A Socio-economic Analysis of Harmonizing the Dimensions of Lorries and Loading Docks in Norwegian Cities – Costs, BenefIts and Logistic Efficiency
Journal article, Peer reviewed
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Original versionProcedia - Social and Behavioral Sciences. 2014, 151, 37-47. 10.1016/j.sbspro.2014.10.006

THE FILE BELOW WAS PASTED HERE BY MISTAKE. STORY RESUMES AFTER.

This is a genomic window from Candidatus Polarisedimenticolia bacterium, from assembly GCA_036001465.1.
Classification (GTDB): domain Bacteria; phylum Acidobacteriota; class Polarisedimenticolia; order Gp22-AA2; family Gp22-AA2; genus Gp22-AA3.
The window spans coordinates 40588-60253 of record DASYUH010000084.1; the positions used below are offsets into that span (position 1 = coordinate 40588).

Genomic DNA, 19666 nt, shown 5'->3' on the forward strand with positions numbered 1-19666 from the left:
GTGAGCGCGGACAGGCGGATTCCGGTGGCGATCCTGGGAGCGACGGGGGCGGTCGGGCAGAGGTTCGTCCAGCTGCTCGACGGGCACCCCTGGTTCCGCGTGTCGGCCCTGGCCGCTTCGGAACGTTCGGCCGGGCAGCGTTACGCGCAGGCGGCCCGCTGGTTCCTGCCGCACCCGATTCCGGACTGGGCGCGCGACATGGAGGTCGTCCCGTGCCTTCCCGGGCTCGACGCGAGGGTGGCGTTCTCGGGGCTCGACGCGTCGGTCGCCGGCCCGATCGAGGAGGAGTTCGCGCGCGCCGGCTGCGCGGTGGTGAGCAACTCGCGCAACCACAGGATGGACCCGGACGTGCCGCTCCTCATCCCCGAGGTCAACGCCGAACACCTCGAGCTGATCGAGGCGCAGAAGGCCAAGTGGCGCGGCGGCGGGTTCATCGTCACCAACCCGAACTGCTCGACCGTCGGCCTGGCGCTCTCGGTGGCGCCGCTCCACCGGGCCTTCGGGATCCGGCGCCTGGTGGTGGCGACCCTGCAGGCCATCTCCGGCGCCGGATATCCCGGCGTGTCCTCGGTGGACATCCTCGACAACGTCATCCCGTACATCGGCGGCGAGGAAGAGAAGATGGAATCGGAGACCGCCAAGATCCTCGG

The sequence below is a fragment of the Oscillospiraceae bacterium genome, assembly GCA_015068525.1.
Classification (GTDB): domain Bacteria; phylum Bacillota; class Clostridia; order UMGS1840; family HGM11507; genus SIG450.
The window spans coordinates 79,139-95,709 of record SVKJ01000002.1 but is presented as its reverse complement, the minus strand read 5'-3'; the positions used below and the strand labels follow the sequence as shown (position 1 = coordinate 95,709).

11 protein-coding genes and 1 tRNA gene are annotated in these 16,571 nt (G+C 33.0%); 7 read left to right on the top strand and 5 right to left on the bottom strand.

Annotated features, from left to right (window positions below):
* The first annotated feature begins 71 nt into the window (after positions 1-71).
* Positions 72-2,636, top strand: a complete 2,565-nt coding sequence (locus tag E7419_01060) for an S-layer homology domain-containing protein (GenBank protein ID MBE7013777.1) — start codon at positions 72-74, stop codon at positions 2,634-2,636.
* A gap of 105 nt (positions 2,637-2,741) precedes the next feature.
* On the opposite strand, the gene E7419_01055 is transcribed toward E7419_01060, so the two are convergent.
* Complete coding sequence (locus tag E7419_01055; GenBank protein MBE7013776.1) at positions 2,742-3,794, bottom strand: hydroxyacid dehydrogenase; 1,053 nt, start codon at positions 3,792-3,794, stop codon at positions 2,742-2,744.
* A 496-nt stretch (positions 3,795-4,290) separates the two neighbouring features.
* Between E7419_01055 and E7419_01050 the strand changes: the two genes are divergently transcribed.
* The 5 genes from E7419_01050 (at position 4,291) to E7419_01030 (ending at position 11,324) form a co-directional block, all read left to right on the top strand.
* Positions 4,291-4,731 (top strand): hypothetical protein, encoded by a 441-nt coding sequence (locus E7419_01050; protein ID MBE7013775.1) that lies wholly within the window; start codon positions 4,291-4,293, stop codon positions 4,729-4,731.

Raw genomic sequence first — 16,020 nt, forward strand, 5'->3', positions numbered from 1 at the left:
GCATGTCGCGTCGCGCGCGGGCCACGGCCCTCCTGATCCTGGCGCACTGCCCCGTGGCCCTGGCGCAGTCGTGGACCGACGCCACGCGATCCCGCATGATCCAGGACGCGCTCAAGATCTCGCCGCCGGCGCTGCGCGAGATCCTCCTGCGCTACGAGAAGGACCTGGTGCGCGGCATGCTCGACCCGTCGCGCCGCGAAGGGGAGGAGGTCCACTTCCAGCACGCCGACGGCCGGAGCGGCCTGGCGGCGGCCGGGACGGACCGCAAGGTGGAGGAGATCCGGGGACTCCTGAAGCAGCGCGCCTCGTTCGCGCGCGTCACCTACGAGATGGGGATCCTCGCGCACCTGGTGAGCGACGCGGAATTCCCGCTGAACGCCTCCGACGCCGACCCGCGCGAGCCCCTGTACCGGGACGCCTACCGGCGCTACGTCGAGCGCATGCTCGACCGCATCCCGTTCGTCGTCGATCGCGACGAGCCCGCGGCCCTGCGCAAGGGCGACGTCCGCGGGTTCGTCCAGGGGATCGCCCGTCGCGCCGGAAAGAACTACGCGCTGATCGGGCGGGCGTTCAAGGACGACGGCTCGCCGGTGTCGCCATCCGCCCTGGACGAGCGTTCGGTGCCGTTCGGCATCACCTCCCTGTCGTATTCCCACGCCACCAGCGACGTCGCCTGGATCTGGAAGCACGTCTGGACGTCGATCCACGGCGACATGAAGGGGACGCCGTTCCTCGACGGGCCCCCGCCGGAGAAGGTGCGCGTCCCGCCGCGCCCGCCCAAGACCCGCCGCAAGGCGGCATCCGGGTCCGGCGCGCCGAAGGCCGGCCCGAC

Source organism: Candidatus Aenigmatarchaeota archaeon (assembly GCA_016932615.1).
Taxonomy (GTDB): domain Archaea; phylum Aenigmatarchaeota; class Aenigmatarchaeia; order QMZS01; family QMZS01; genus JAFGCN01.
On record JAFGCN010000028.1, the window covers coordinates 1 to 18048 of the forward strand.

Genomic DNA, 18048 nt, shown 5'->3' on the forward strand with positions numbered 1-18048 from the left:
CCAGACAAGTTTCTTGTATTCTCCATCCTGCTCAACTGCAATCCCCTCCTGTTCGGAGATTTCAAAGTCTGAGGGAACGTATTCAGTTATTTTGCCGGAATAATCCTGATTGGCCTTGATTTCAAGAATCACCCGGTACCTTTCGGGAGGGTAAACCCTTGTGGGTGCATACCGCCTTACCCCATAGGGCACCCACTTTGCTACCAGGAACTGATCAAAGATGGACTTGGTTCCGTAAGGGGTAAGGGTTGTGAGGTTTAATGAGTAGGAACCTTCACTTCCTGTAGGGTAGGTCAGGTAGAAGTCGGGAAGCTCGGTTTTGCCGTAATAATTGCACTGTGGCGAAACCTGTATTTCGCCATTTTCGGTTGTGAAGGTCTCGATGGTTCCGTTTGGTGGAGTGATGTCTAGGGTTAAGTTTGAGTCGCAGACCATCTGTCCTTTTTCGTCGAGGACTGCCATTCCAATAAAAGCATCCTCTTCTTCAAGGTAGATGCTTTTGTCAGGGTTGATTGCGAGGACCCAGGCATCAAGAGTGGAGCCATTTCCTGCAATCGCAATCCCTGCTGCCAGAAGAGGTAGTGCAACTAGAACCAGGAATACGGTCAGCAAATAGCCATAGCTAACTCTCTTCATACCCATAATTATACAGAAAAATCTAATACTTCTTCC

In several Norwegian cities there exists the potential for increasing the efficiency of cargo deliveries by reducing the time spent on loading and unloading for each delivery. As Norway lacks regulations harmonizing the dimensions of lorries to the dimensions of loading docks, drivers are often forced to load and unload their cargo on-street instead of onto loading docks. On-street unloading leads to increased walking distances for drivers, which increases time spent unloading the delivery and thus the delivery cost. In addition, on-street unloading may affect other road users such as pedestrians, cyclists, cars and public transportation. Harmonization of the dimensions of lorries and loading docks could therefore potentially reduce both delivery costs and external effects. This paper looks into a methodological framework for social cost benefit-analyses of harmonizing the dimensions of lorries and loading docks in urban areas. The framework is universal in the sense that it is valid and can be used for evaluations of measures in different cities, however it is based on local data. The innovative part is that the adapted cost benefit-analyses methodology is used on measures connected to urban freight distribution. Another innovative aspect of using the social cost-benefit methodology is the effects of measures quantified in monetary terms. This makes it possible to rank measures tested and evaluated. The framework is tested on scenarios of current interest to be implemented by using data from the central parts of Oslo, limited by the orbital road, Ring 2. Estimations are made using four scenarios; two for estimating the effects of lorry size restrictions, and two focusing on dimensioning of loading docks. The study revealed a lack of relevant data, especially as regards loading docks. The framework can be used for similar analyses in other city areas, based on local data. An important recommendation for improving the quality of future analyses is to ensure data collection from concrete actions directed at cargo distribution in city areas.